There has been a haunting question however. Where are those who could not afford ransom nor found in the latest revelation, which hasn’t last longer rather but one time public stunt?  

“We were 9 of us, incluing two women who were held for 6 months and two Bangladeshis. We escaped at night. If caught up by guards or even by tigers, we were ready to die.”

Rafique, whom this writer conducted extensive interview through a mediator over a week from end of May till early June, explained of his escape from what he remembered “Tiger Forest”, as the area was known to have Tigers. Escape was done shortly before the noisy crackdown early May. Although a month or so passed, Rafique believed “people still there”, dead or alive.

“People still there” A survivor haunted

Back in early May, two youths aged 14 and 17 found in jungle by Thai police reportedly said “the prisoners had been dispersed shortly before officers moved in on May 1”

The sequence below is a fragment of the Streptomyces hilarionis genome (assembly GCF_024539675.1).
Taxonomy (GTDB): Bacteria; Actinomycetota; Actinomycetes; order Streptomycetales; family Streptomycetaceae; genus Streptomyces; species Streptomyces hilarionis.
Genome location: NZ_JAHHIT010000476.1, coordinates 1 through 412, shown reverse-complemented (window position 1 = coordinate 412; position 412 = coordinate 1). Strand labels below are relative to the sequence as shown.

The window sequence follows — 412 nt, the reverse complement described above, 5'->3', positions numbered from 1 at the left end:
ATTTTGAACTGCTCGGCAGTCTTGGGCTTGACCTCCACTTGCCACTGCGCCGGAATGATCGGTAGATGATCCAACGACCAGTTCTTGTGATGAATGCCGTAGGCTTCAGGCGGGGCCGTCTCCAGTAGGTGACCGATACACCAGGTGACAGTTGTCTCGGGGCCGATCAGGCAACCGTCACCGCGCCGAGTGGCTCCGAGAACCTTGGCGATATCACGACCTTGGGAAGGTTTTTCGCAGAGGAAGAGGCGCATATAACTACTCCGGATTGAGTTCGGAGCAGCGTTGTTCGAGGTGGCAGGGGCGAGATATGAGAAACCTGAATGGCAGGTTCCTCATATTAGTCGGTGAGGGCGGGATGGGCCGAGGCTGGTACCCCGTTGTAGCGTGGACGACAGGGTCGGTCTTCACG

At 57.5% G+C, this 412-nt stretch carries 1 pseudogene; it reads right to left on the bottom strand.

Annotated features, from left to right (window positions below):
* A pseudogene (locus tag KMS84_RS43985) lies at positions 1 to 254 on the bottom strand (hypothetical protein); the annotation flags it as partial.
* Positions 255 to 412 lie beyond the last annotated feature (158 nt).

However, no news ever heard that high number of people were found or emerged from mountaineous jungle. In fact, jungle hasn’t been paid much attention to, after focus of media was shifted to the sea, as like hadn’t been the sea ealier while shocking image of graves in jungle was at the center of the story. Some cautiously shared the view that people might have been trapped somewhere in forest, although situation was subject to change daily basis. 

“Perhaps the number would not be much high though, yes, there are people I believe”.

Cox Bazar, Port city in Bangladesh’s South East. The city has been home to hundreds of thousands Rohingya refugees who fled from Burma (or Myanmar) for decades.